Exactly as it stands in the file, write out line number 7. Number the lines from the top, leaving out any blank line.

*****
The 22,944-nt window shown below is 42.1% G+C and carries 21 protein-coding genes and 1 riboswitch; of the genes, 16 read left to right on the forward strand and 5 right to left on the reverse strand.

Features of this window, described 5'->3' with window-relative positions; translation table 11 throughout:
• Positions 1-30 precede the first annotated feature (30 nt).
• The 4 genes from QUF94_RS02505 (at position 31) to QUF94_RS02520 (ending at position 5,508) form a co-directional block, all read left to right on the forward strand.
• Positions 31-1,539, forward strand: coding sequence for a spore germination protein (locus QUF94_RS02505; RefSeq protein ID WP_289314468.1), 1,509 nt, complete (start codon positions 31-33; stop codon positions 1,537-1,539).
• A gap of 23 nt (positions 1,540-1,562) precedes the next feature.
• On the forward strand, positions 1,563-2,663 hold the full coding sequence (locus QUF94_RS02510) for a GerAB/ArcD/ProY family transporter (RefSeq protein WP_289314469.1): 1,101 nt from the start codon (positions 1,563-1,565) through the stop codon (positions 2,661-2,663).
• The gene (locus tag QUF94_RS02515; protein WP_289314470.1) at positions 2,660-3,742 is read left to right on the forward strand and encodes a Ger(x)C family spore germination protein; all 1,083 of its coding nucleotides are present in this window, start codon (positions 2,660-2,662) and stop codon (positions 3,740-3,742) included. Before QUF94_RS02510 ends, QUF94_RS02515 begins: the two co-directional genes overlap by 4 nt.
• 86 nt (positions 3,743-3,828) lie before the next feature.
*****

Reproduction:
• On the forward strand, positions 1,563-2,663 hold the full coding sequence (locus QUF94_RS02510) for a GerAB/ArcD/ProY family transporter (RefSeq protein WP_289314469.1): 1,101 nt from the start codon (positions 1,563-1,565) through the stop codon (positions 2,661-2,663).